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Nathan Eddy is a freelance writer for InformationWeek. He has written for Popular Mechanics, Sales & Marketing Management Magazine, FierceMarkets, and CRN, among others. In 2012 he made his first documentary film, The Absent Column. He currently lives in Berlin. View Full Bio

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yalanand
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yalanand,
User Rank: Ninja
12/27/2015 | 7:14:35 AM
Re: Q & A
@jries: But that doesn't mean you have to refer to him on every TED talk or every interview. He is an idol, the public loves him, but that doesn't mean Tim Cook has the weight of Jobs on his shoulders because Cook is trying to move in a different direction that Jobs.
yalanand
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yalanand,
User Rank: Ninja
12/27/2015 | 7:07:52 AM
Re: Defence of labor practces in China
China hasn't had enough labour regulations and Apple took advantage of that. I wouldn't blame them since China and India are the places in Asia where people would work for you at the cheapest of cost.
yalanand
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yalanand,
User Rank: Ninja
12/27/2015 | 7:02:51 AM
Re: Q & A
@Technocrati: Indeed. Jobs had his uptime but that doesn't mean he needs periodic worshipping. His goals and ideals still remain in Apple's philosophy. Cook shouldn't follow Steve's footprints rather he should take some risks with the company and see where that takes him, if he wants history to remember him as a good CEO.
yalanand
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yalanand,
User Rank: Ninja
12/27/2015 | 7:00:15 AM
Re: Government backdoors. Really. Are you serious.
@DavidG047: Indeed. Encryption isn't fool proof and a back door may not be for everybody because companies can provide the government with working set of keys to decrypt their phones. Obviously the government won't share trade secrets with other governments.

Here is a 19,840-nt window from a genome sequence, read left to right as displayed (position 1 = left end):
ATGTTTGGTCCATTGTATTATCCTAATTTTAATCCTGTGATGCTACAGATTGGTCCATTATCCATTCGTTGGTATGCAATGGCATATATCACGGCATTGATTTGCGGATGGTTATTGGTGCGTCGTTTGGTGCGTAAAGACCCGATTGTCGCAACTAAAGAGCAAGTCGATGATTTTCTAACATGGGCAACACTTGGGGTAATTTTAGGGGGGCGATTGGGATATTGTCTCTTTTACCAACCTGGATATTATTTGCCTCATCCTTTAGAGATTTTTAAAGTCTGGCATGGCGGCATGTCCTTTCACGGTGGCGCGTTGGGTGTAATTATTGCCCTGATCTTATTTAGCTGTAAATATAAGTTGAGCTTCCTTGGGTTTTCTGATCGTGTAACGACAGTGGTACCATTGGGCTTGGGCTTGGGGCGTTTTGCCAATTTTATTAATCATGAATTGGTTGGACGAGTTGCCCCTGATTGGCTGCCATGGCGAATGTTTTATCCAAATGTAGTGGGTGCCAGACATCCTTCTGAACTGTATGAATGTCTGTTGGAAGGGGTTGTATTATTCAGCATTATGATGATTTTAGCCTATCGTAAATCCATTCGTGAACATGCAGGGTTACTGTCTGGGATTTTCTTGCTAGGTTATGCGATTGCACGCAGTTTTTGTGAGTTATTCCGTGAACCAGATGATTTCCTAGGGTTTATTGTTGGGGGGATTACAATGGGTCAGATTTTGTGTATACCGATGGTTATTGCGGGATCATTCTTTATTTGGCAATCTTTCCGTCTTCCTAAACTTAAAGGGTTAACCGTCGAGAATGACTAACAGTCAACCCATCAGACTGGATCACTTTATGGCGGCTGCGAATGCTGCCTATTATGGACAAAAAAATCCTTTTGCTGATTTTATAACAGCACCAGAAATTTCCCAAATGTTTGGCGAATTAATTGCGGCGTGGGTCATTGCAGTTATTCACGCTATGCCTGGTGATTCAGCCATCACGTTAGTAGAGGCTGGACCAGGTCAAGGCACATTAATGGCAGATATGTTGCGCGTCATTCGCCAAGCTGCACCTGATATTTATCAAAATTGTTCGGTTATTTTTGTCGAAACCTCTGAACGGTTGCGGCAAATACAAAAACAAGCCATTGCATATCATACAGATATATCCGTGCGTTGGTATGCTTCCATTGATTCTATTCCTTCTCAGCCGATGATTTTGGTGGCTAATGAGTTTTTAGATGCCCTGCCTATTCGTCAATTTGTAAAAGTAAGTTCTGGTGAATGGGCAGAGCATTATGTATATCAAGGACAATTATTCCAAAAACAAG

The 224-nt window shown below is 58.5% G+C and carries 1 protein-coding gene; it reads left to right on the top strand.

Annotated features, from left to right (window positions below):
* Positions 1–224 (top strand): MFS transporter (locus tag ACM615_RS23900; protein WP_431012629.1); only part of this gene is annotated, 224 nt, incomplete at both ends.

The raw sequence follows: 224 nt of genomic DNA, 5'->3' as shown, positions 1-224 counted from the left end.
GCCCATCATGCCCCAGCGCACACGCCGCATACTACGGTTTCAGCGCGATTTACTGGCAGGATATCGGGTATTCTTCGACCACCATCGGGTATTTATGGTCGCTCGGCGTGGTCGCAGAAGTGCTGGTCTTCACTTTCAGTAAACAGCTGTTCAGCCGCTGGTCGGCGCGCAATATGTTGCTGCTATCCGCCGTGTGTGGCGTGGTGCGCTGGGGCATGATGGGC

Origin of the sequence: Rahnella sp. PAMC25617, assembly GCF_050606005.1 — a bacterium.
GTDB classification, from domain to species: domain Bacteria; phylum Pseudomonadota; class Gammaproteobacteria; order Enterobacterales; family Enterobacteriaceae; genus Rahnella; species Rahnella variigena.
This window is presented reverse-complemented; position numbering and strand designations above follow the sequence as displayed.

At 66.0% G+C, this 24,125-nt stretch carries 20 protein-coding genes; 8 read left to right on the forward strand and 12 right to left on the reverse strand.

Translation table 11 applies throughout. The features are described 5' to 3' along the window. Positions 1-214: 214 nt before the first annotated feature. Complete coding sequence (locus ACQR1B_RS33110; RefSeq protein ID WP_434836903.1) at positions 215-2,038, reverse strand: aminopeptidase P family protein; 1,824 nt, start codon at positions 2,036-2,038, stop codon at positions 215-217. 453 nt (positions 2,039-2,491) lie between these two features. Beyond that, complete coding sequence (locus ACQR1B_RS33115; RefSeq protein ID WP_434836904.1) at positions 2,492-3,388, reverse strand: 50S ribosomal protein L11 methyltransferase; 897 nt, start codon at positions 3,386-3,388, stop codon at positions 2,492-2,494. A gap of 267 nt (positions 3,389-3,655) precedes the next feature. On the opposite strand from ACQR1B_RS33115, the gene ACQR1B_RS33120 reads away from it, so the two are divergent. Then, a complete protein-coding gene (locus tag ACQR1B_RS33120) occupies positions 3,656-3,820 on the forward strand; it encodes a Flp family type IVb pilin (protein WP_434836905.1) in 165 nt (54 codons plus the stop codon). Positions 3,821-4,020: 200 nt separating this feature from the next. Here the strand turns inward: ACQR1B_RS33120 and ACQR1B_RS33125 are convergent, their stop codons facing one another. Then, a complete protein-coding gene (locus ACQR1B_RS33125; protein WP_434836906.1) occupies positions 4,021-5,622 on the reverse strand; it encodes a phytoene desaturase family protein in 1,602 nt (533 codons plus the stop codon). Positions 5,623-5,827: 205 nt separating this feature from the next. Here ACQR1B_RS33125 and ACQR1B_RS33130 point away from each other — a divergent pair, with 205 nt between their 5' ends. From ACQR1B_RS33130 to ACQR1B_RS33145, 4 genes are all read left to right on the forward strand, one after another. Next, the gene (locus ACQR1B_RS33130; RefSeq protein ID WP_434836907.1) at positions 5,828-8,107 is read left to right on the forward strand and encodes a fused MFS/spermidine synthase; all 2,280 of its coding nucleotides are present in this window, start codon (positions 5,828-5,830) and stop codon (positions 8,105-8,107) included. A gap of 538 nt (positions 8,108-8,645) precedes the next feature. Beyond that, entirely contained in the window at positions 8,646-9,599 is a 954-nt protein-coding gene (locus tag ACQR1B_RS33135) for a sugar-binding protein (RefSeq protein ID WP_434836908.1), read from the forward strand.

yalanand
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yalanand,
User Rank: Ninja
12/27/2015 | 6:57:26 AM
Re: Q & A
@Technocrati: The more I see Cook squirm under heavy bombardment of questions the more I get fascinated by how he plays so close to the chest and still comes out unscarred. He actually acknowledged Apple's digital fight against terrorism and twists the words making us believe they aren't allowing government to spy on us.
ebyjeeby
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ebyjeeby,
User Rank: Apprentice
12/24/2015 | 12:04:59 PM
Not enough Tool & Die Makers?
What nonsense. Certainly there are cheaper tool & die makers in China. I don't know to what size room Cook referred, but I'm willing to bet the SF Bay Area has more than enough tool & die makers to fill it. I'm sure all of California does. There are > 20 in my smallish metro area in flyover country. 
Gary_EL
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Gary_EL,
User Rank: Ninja
12/23/2015 | 12:38:00 AM
Re: Defence of labor practces in China
We're probably not seeing anything because there is no defense for the labor practices in China that Apple supports and makes  possible. "I know nothing, Noth - thing!" They don't fool anyone else, I wonder if they fool themselves?

 
Technocrati
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Technocrati,
User Rank: Ninja
12/22/2015 | 3:42:05 PM
Re: Q & A

@jries921   Oh I am sure it is heart felt.   What would Cook be doing if it weren't for Jobs ?   

 

I think it is safe to say, probably not running the World's most profitable company.   

jries921
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jries921,
User Rank: Ninja
12/22/2015 | 3:03:25 PM
Re: Q & A
It is very possible that Mr. Cook's adminration of Steve Jobs is completely genuine.  While Jobs had his faults; his record as an entrepreneur, promoter, and designer may be unmatched in living memory.
jries921
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jries921,
User Rank: Ninja
12/22/2015 | 2:59:21 PM
Defence of labor practces in China
I was expecting more one one, given the headline.